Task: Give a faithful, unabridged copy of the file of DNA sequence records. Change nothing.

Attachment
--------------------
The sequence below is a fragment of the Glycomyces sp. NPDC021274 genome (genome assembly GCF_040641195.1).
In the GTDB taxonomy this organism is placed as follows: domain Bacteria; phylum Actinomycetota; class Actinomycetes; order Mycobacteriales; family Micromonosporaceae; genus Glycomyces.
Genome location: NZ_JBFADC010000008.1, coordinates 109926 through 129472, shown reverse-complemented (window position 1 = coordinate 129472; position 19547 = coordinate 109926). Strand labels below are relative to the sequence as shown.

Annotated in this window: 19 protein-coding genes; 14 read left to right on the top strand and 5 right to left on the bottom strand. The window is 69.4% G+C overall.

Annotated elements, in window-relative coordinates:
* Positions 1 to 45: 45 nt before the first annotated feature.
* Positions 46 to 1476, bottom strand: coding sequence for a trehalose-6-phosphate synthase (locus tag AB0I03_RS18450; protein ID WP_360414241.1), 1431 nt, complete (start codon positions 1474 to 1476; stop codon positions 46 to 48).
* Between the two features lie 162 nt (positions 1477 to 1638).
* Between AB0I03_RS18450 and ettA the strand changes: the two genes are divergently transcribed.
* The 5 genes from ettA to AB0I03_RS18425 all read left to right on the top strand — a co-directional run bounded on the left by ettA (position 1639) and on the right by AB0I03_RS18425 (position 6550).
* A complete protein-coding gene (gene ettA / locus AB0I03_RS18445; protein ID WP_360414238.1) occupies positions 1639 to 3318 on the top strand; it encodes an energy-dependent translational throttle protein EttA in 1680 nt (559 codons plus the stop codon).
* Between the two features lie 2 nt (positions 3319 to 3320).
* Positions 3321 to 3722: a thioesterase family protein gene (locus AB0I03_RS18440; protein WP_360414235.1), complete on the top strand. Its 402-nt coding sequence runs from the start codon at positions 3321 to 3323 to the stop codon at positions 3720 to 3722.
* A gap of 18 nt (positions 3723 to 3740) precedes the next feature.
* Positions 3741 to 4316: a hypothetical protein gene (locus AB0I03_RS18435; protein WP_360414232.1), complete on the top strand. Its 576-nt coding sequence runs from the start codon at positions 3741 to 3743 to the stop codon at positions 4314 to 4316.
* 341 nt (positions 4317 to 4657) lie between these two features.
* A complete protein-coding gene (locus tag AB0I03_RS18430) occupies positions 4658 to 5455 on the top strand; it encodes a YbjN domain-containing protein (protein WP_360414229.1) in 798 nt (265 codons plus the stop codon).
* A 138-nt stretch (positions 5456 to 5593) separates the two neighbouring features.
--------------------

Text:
The sequence below is a fragment of the Glycomyces sp. NPDC021274 genome (genome assembly GCF_040641195.1).
In the GTDB taxonomy this organism is placed as follows: domain Bacteria; phylum Actinomycetota; class Actinomycetes; order Mycobacteriales; family Micromonosporaceae; genus Glycomyces.
Genome location: NZ_JBFADC010000008.1, coordinates 109926 through 129472, shown reverse-complemented (window position 1 = coordinate 129472; position 19547 = coordinate 109926). Strand labels below are relative to the sequence as shown.

Annotated in this window: 19 protein-coding genes; 14 read left to right on the top strand and 5 right to left on the bottom strand. The window is 69.4% G+C overall.

Annotated elements, in window-relative coordinates:
* Positions 1 to 45: 45 nt before the first annotated feature.
* Positions 46 to 1476, bottom strand: coding sequence for a trehalose-6-phosphate synthase (locus tag AB0I03_RS18450; protein ID WP_360414241.1), 1431 nt, complete (start codon positions 1474 to 1476; stop codon positions 46 to 48).
* Between the two features lie 162 nt (positions 1477 to 1638).
* Between AB0I03_RS18450 and ettA the strand changes: the two genes are divergently transcribed.
* The 5 genes from ettA to AB0I03_RS18425 all read left to right on the top strand — a co-directional run bounded on the left by ettA (position 1639) and on the right by AB0I03_RS18425 (position 6550).
* A complete protein-coding gene (gene ettA / locus AB0I03_RS18445; protein ID WP_360414238.1) occupies positions 1639 to 3318 on the top strand; it encodes an energy-dependent translational throttle protein EttA in 1680 nt (559 codons plus the stop codon).
* Between the two features lie 2 nt (positions 3319 to 3320).
* Positions 3321 to 3722: a thioesterase family protein gene (locus AB0I03_RS18440; protein WP_360414235.1), complete on the top strand. Its 402-nt coding sequence runs from the start codon at positions 3321 to 3323 to the stop codon at positions 3720 to 3722.
* A gap of 18 nt (positions 3723 to 3740) precedes the next feature.
* Positions 3741 to 4316: a hypothetical protein gene (locus AB0I03_RS18435; protein WP_360414232.1), complete on the top strand. Its 576-nt coding sequence runs from the start codon at positions 3741 to 3743 to the stop codon at positions 4314 to 4316.
* 341 nt (positions 4317 to 4657) lie between these two features.
* A complete protein-coding gene (locus tag AB0I03_RS18430) occupies positions 4658 to 5455 on the top strand; it encodes a YbjN domain-containing protein (protein WP_360414229.1) in 798 nt (265 codons plus the stop codon).
* A 138-nt stretch (positions 5456 to 5593) separates the two neighbouring features.